Stronger British business led the way in Europe’s slowly improving economy in July, according to surveys that suggested the euro zone’s lengthy recession may be nearing an end.
Today’s purchasing managers’ indexes, surveying thousands of firms worldwide, showed the UK services sector expanded at its fastest pace in over six years last month, topping even the most optimistic forecasts.
In the euro zone, businesses achieved a first, albeit faint rise in activity for 18 months, inspired by a pick-up in manufacturing.
Although it will take another couple of months to work out if the region has really turned the corner, data company Markit, which compiles the PMIs, said there was cause for optimism.
Meanwhile, new figures from the US show that service firms there expanded last month at the fastest pace since February, fueled by a jump in new orders and stronger business activity.
The Institute for Supply Management’s index of service-sector growth rose in July to 56, up from 52.2 in June.
The increase is a hopeful sign for businesses that employ 90% of the US workforce and suggests that weak economic growth could rebound in the second half of the year.
Rebounding UK Index hits its highest level since 2006
The Markit/CIPS services PMI for the UK leapt to 60.2 in July from 56.9 in June, its highest level since December 2006 and a bigger gain than forecast by any of the economists polled by Reuters. Readings above 50 signal expansion in a sector.
Signs of recovery also pose a challenge for the Bank of England. On Wednesday, new Governor Mark Carney is due to say whether the bank will go ahead with a policy of ‘forward guidance’ aimed at keeping down bond yields by promising low rates while the economy remains fragile.
Analysts said that along the lead seen in the construction PMI and the pretty solid manufacturing PMI, all indicators are suggesting the UK recovery is really gaining pace now.
But that can not yet be said of the euro zone, with some of its largest constituents like Spain and Italy still languishing in recession. However, German business activity rebounded in July, while the downturns in the euro zone’s next three biggest economies – France, Italy and Spain – eased.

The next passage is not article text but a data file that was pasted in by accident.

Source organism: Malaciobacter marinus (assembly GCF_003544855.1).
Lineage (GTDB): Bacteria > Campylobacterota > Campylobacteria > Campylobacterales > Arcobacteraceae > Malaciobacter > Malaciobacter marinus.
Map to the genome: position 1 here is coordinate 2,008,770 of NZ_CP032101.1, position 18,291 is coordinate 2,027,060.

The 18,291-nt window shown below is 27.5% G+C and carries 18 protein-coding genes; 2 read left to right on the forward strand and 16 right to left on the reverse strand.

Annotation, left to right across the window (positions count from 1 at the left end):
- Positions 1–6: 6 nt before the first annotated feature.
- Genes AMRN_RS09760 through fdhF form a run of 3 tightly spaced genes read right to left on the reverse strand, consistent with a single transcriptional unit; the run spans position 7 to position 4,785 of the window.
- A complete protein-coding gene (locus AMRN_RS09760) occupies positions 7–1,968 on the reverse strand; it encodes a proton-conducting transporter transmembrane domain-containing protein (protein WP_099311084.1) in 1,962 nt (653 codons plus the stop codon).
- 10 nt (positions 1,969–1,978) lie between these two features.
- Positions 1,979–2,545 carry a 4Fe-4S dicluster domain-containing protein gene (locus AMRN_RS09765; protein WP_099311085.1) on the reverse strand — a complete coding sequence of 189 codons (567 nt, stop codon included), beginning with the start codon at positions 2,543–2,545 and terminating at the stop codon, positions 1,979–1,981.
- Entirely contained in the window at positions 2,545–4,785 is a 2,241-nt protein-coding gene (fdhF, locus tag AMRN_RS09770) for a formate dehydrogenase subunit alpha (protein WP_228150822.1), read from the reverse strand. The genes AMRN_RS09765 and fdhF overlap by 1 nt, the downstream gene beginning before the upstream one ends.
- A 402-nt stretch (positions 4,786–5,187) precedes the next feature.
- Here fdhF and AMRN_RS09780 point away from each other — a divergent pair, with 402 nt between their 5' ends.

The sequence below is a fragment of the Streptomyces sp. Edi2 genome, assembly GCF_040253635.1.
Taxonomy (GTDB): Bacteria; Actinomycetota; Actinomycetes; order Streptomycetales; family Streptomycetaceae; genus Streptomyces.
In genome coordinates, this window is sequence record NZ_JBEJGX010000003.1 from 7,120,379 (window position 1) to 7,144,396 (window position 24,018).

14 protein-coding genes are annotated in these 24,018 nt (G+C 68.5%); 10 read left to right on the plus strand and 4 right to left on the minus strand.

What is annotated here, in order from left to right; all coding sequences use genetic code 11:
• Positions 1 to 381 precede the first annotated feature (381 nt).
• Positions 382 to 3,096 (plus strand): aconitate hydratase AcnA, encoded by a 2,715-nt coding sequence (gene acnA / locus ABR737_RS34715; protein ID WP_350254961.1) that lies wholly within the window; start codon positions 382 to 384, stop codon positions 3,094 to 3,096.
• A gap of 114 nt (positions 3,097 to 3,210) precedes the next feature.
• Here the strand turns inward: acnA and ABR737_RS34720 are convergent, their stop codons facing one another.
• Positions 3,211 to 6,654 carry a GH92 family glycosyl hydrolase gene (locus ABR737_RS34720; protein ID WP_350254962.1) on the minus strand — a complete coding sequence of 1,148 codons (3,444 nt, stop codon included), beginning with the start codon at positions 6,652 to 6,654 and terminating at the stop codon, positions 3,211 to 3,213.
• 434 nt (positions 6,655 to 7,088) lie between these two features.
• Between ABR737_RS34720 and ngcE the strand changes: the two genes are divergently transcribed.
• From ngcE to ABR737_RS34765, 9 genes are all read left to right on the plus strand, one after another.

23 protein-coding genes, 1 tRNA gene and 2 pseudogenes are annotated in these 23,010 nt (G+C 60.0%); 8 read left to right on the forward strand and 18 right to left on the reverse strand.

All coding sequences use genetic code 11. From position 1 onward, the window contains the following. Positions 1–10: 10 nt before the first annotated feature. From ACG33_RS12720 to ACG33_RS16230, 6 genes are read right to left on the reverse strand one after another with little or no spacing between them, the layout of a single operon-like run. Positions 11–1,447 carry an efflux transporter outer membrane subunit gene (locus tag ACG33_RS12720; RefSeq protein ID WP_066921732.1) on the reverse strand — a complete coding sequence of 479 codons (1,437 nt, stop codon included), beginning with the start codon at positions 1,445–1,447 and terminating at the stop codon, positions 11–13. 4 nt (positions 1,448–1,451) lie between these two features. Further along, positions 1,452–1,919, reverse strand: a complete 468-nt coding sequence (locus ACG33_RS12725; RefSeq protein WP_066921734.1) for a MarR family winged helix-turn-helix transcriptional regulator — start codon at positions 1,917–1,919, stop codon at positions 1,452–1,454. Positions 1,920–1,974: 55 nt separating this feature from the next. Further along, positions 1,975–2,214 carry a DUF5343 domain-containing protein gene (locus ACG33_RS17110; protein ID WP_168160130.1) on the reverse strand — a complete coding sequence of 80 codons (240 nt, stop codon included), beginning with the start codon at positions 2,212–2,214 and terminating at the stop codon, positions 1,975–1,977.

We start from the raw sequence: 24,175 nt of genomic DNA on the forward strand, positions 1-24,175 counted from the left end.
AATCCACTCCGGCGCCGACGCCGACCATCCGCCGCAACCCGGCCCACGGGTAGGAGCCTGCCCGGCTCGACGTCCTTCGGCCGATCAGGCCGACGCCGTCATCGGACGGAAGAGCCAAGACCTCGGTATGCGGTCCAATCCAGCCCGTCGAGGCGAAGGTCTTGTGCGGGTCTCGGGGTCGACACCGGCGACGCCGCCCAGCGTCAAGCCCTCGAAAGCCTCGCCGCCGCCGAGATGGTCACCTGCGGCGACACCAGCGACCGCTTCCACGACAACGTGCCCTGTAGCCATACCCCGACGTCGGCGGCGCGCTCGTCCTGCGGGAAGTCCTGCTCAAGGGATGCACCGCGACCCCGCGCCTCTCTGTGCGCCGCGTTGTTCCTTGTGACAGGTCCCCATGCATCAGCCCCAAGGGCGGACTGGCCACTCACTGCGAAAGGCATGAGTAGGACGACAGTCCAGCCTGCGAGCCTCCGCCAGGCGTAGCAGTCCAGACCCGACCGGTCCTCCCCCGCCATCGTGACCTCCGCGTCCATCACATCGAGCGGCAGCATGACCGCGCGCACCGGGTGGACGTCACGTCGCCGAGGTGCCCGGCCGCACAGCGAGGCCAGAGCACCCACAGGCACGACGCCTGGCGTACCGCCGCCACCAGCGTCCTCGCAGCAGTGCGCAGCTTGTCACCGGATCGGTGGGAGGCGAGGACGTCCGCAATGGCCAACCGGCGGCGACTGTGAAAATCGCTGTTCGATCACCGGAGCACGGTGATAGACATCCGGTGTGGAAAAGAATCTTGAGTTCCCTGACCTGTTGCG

Markit’s composite euro zone PMI broke above the 50 growth threshold for the first time since January 2012, hitting 50.5 in July from 48.7 in June, and revised up a tick from a preliminary reading.
Retail sales data for May showed a 0.5% fall month-on-month, although that was a little better than expected, while investor sentiment in the bloc brightened in August.
“All in all, most figures published recently continue to confirm the expectation of a subdued and fragile recovery in the second half of 2013,” analysts said.
These upbeat surveys followed a mixed lot from Asia, where Chinese services companies saw modest growth in July, but activity in their Indian peers slipped for the first time in nearly two years.
The HSBC/Markit Purchasing Managers’ Index for the services industry, which ranges from hotels to banks, stood at 51.3 in July, unchanged from June and just a whisker above a 20-month low of 51.1 struck in April.
Economists expect the US ISM non-manufacturing survey will rise to 53 for July from 52.2, signalling a faster recovery after some mixed jobs data on Friday. US employers slowed their pace of hiring in July, but the jobless rate fell anyway – ambiguous signals that could make the US Federal Reserve more cautious about drawing down its huge economic stimulus programme.